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Call for Proposals

Date: February 2, 2010 3:40:12 PM CST
To:   All members of the USQCD Collaboration
From: The Scientific Program Committee
Re:   2010 USQCD Call for Proposals

Dear Colleagues,

This message is a Call for Proposals for awards of time on the USQCD
computer resources dedicated to lattice QCD and other lattice field
theories.  These are the DOE QCDOC at BNL, clusters at Fermilab and
JLab, a GPU-cluster at JLab and awards to USQCD from the INCITE program.

In this call for proposals we expect to distribute about

                 10.6 M Jpsi-core hours on QCDOC (*)
                117.8 M Jpsi-core hours on clusters at JLAB and FNAL (+)
                        (detailed benchmarks from 9q still missing)
                  1.4 M GPU-hours (200 GPUs)
                 18.1 M Jpsi-core hours on BG/P at ALCF (**)
                 10.0 M Jpsi-core hours on XT5 at Oak Ridge (*)

(*) needs to be used during 07/10 - 12/10.
(+) During this allocation period new ARRA funded resources that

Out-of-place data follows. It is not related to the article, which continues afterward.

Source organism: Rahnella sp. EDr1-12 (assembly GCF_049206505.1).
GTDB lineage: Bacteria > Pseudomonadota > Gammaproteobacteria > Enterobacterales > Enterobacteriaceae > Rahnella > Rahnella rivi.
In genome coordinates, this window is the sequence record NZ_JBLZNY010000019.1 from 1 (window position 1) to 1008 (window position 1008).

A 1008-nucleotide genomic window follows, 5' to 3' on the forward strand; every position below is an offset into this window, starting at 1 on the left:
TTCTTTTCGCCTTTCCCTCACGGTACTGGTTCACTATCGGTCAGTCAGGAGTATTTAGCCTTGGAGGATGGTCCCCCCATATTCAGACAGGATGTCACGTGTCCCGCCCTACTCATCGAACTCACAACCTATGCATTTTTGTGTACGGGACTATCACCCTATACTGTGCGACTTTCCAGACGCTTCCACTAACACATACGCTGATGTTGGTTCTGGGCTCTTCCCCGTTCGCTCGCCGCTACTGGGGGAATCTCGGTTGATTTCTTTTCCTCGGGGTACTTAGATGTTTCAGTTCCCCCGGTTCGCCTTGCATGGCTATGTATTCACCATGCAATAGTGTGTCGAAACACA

will became available at JLab are likely to lead to an 10% increase
   of CPU time available on clusters; new benchmarks will soon be updated
(**) allocation starts already on April 1st and will also include
   guidelines for the usage of discretionary time that may become
   available. Further remarks on the nature of the INCITE award are
   given below in section (iv).

The above list includes about 4 M Jpsi-equivalent core-hours which we
expect to charge for disc and tape usage.

All members of the USQCD Collaboration are eligible to submit proposals.
Those interested in joining the Collaboration should contact Paul